Rain storms are the cause of the most common disaster type – floods – and therefore incur the main economic damages.
Moreover, this is the reason for decreased crop yield on fields and a stimulatory factor of all slope processes (landslides, mudslides, landfalls, soil liquefaction). Rain storms have two regional connections.
Firstly, they are connected to the so-called frontal rains, located along the atmospheric front and are often followed by wind gusts.
Secondly, these are cyclonic rains. In case of tropical rains, they most often cause floods. Many occurrences that accompany a storm are no less frightening than the storm itself. Oftentimes, they exceed it in their destructive force. Frequently, rain showers that accompany a storm are much more hazardous than the wind storm itself. Electric forces (thunderstorms) are quite dangerous and destructive but they lag behind in their destructive force and the scope of this force’s impact.
Hydrometeorological occurrences that accompany hurricanes and storms are considered disastrous (highly dangerous), if they reach the following criteria in their intensity:
- wind speed (including gusts) of25 m/s and higher; for coasts of oceans, Arctic and Far Eastern seas’ aquatoria - 30 m/s and more; for aquatoria of Arctic seas - 25 m/s and more;
- turbulence – in oceans, the height of waves of over 8 meters and more; on seas – the height of waves that is extremely dangerous for sailing, fishing and shore facilities;
- heavy rain – precipitation amount of 50 mm and more in the course of 12 hours and less, in mountainous, mudslide and rainstorm regions - 30 mm and more in the course of 12 hours;
- prolonged rain–liquid atmospheric precipitation, falling down incessantly or almost incessantly in the course of several days that can cause high waters, floods and underflooding (GOSTP 22. 0. 03-95);
- large hail - the diameter of hail stones – 20 mm and more;
- heavy snowfall – precipitation amount of 20 mm and more in the course of 12 hours and less;
- blizzards lasting the entire day or night, prevailing wind speed of 15 m/s and more, and for coasts of Arctic and Far Eastern seas - 25 m/s and more;
- strong dust (sand) storms – prevailing wind speed of 15 m/s and more.
Rainstorms create floods, erosion, mudflows and landslides in the mountains; unseasonable and prolonged rains that are harmful to crops. Maximal values of precipitation intensity are higher in the summer and near oceans that provide moisture, as well as on windward mountain slopes, in the most humid regions of equatorial and tropical climatic belts. In these same conditions, fluctuations of maximal intensity values are relatively small. In inverse conditions, absolute intensity values are lower, but their fluctuations are higher. Therefore, floods and other consequences of rainstorms are possible in arid areas as well, and they are more harmful to the population, since here they are less prepared for them. Records of minute intensity belong to convective (thunder) rainstorms of the tropics in Central America—of up to 20 - 25 mm/min at an average intensity of over 10 - 20 mm/min. Convective showers often affect small territories (up to 200km2), do not last long (2-4 hours in the tropics, but more often 1 hour; in moderate climate–up to 30 min), are uneven, begin and end abruptly. The largest diameter of drops is achieved in such rainstorms (in the tropics– up to 7 - 8 mm, in middle latitudes–up to 4 – 5 mm). Frontal rainstorms last anywhere from several hours to 4 days, with intervals of up to 2-3 weeks. They cover territories with an area of up to hundreds of thousands square kilometers. During tropical cyclones, the intensity of rainstorms often exceeds 150 mm per day and reaches 500 – 800 mm/day (record established on the island of Réunion in May of 1952 - 1850 mm/day). More often, this rain shower lasts 5 to 10 hours. In 10-20 hours an annual precipitation norm may fall out. In regions where this norm is especially high (for example, in the Philippines - 2000 - 3000 mm), it can be reached by intensive rainstorms in 60 – 70 hours. In the subtropics of the Mediterranean Sea Atlantic cyclones can produce rainstorms with an intensity of up to 400 - 500 mm/day (record observed in Gens, Italy in 1882 – 810 mm/day). The highest intensity can be close to the daily one, but it more often composes 1/3 - ¼ of the daily norm. In Batumi, intensity of rainstorms exceeds 250 mm per day, which corresponds to several meters of snow in the nearby mountains of Adjariya. In a moderate climatic belt, intensity values are even lower: in England, Moldova, and Ukraine – 100 - 200 mm/hour), in central regions of the European part of Russia – 50 – 100 mm and in northern regions – up to 50 mm/day.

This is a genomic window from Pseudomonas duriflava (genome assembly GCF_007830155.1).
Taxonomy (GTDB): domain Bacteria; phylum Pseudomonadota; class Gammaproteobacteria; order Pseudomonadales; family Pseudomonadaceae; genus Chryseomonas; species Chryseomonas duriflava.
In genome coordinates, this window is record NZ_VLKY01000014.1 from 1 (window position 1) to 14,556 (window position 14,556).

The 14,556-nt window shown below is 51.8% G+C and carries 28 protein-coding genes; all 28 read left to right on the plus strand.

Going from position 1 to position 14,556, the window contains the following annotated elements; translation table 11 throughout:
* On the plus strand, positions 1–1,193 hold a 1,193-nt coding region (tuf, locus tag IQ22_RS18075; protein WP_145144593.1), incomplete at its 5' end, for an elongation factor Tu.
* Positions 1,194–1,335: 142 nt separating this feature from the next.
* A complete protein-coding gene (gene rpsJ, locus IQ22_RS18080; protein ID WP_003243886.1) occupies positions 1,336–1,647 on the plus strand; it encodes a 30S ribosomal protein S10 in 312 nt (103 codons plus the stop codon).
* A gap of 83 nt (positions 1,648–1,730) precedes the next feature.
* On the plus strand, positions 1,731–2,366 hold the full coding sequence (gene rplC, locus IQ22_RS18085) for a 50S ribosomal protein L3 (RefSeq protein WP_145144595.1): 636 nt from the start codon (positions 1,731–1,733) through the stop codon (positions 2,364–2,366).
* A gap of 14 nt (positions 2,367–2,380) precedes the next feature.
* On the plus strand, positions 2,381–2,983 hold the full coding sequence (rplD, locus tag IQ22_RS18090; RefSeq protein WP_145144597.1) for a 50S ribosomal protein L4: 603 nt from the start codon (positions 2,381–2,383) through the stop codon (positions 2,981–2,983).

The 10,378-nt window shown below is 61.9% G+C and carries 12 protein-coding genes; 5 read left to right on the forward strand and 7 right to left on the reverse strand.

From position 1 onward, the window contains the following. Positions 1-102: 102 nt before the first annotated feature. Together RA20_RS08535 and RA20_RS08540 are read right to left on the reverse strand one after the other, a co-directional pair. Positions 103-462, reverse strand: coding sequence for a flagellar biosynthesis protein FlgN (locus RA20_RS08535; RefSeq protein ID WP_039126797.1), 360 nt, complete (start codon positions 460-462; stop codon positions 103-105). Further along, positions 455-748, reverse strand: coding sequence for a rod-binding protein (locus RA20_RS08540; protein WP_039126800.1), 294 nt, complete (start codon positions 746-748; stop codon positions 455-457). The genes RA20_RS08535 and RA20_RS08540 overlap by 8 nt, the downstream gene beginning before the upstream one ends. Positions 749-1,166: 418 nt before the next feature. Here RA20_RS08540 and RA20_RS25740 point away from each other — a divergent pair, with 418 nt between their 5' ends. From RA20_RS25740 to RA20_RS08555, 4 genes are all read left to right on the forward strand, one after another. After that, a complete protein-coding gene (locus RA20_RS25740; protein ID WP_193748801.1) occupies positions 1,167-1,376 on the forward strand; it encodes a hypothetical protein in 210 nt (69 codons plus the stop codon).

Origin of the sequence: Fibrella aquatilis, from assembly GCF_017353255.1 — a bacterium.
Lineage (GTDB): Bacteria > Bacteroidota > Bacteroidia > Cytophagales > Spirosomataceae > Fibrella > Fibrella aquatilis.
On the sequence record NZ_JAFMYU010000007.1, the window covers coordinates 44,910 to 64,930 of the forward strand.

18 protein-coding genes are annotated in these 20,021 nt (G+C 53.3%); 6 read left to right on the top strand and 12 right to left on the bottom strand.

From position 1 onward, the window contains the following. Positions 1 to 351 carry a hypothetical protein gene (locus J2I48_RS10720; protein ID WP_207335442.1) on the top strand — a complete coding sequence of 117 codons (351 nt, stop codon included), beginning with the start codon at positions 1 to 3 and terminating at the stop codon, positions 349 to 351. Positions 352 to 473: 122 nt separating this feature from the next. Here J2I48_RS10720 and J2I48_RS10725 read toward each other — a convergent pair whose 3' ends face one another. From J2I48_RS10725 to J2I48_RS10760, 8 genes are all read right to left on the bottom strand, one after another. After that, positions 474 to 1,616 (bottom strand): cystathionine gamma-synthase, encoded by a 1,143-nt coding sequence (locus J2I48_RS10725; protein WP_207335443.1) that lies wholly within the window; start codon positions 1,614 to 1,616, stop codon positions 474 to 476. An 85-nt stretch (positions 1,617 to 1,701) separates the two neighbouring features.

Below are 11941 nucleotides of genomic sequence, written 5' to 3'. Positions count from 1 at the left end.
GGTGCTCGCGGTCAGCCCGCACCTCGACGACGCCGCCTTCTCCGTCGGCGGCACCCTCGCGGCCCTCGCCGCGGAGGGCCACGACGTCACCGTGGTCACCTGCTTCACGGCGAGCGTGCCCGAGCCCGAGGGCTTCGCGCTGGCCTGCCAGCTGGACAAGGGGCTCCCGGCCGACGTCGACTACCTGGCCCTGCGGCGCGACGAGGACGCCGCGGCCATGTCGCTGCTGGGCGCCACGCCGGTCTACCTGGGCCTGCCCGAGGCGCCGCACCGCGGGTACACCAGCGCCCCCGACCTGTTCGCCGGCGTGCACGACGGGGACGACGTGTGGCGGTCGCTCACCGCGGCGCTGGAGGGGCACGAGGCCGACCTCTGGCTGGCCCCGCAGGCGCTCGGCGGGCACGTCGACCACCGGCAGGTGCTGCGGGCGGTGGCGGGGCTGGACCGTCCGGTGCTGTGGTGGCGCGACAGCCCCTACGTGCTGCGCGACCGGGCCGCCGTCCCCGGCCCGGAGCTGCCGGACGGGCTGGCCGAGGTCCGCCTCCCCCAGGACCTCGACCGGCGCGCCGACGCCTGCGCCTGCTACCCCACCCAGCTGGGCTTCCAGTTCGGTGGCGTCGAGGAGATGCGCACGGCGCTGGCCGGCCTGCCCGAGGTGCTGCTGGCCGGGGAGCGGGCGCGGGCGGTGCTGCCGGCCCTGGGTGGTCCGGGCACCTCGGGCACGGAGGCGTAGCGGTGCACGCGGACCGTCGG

What is happening in the skies? Why do they suddenly start to unmercifully vent water flows on Earth? One of the causes of intensive, torrential, rains is an especially strong heating of moist ground in the hot summertime. The mass of moisture evaporating from the ground forms enormous rain clouds. The thickness of a cloud layer reaches 6 - 8 km, and sometimes even ten kilometers. Oversaturated and overloaded with water storm clouds emit rain showers and even hail. Powerful convective and ascending currents reign inside such clouds. Such rain showers are common in tropical latitudes. In our latitudes clouds are usually formed in a different way: during a frontal collision of different heated air masses, when the cold air wedges into warmer air, a more complex, rapidly progressing process develops along the entire line of the atmospheric front. Specialists call this process convection. Its physical aspect lies in the fact that there is a movement of large air masses accompanied by the transfer of heat and other physical factors. As a result cumulonimbus clouds that carry rain showers and thunderstorm are formed.